- Twitter. Again, several friends chatted with me about the launch in direct messages through Twitter. Over the years I’ve stayed in touch with many people this way, especially fellow writers from events in other countries. It was great to see some of them present on the night. As for wider, public, broadcasts, Twitter has its faults but it also has a very supportive network of Irish writers, publishers and fans of literature who want to help authors. I was very happy with the likes and retweets I got for the launch. Even if only a few people came who I didn’t already know, I’m sure Twitter helped with reminders.
- Reddit. There are a lot of relevant communities on Reddit to which you can announce the launch, but in case I haven’t reiterated it enough, my experience was that general broadcasts didn’t really deliver attendance at the launch. And unless you have previously been an active member of a Reddit community, you are going to face hostility for just jumping in with your announcement (and presumably disappearing again after). Don’t worry about this platform unless you already enjoy the discussions there.
- Finally, but very significantly, many fellow writers came to the launch who I had met through my ‘Finish Your Novel’ course at the Irish Writers Centre. Really, this was the largest cohort of attendees and it was very touching to see everyone again. Partly, I suppose, a book launch is the kind of event a writer would be interested in, but mostly I think their presence was supportive. This community is, of course, quite specific to me but there might well be a transferable aspect of the experience. You might think about networks of colleagues from your current or previous work who would be happy to hear from you.
Making Your Book a Financial Success in the Age of COVID-19
Making a book a success in the age of COVID-19 is going to require most of the efforts of authors and publishers to be online activity. And while a successful book launch is only a very small part of that marketing effort, it is a useful one. Thanks to the eBook sales on the night, which must have been around 20, The Retreat triggered Amazon’s ‘hot new release’ in the Medieval YA category.
Crucial to digital success is for the title to be recommended by Amazon and while there are a lot of factors in play for that to happen, an extremely important one is to have positive reviews of the book. A good launch will help by leading to several reviews in due course.
And there’s something else to consider too. If you’ve published before, you’ll know that to judge your book by sales can be heart breaking. Some books do extremely well, others don’t, for reasons that have nothing to do with the quality of your writing or the pleasure the book gives to readers. The publishing industry is not a meritocracy.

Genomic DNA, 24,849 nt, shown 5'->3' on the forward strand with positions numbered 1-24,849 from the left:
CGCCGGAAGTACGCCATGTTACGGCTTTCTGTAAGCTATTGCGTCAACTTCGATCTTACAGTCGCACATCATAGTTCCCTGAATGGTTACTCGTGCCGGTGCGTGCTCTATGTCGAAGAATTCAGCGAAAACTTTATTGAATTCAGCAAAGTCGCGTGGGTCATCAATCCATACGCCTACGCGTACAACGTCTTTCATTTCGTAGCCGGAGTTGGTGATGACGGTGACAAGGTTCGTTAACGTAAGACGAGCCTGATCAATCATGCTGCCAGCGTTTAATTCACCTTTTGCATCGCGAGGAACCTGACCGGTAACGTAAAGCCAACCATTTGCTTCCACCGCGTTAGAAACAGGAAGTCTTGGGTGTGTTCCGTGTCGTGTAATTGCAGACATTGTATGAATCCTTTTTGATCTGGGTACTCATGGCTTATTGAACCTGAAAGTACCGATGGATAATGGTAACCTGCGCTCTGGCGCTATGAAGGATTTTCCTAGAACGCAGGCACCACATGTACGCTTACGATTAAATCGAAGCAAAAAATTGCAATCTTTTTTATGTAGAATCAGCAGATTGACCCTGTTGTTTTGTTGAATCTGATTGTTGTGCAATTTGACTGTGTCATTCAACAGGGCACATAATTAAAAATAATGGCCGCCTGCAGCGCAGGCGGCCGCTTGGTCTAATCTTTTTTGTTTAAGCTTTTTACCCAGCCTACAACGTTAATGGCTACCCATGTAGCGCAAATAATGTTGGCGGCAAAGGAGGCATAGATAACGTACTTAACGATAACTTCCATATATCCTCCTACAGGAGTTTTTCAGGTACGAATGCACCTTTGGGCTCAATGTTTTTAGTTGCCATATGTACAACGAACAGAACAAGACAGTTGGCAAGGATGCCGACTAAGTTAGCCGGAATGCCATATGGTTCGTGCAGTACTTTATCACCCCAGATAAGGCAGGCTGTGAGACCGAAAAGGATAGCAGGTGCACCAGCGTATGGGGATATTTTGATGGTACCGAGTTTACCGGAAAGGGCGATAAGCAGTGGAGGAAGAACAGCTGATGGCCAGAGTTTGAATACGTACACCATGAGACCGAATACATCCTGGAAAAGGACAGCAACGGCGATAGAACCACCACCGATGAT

Whatever happens with sales, having held an enjoyable book launch among a supportive and an engaged community is a worthwhile activity in its own right and a joyful moment to be treasured for its own sake.
(c) Conor Kostick
About The Retreat:
A young knight, a mysterious, dark forest, life and death choices.
The Retreat is a rollicking medieval adventure, that will thrill teenage readers.
A band of survivors are returning from a failed expedition to the Holy Land. One of only a handful of knights in this army is Guibert of Rocadamour, a young noble who wants nothing more than to become a legendary hero whom people will sing songs about.
Brave but inexperienced, Guibert must make several difficult decisions as rival groups among the remnants of the army vie for his support. As they draw closer to the safety of the French border, those stark choices become a matter of life or death.
With a dramatic setting, an assembly of striking characters and an intensely captivating story, this wonderful new novel from Conor Kostick will keep even the most reluctant reader turning the pages.
The best-selling author of Epic, Conor Kostick researches medieval history at Trinity College Dublin. As a novelist, Conor is a White Ravens and IBBY Honours List winner. He was shortlisted for the American Library Association’s Best Books for Young Adults awards and has won the Reading Association of Ireland’s Special Merit award.
Order your copy online here.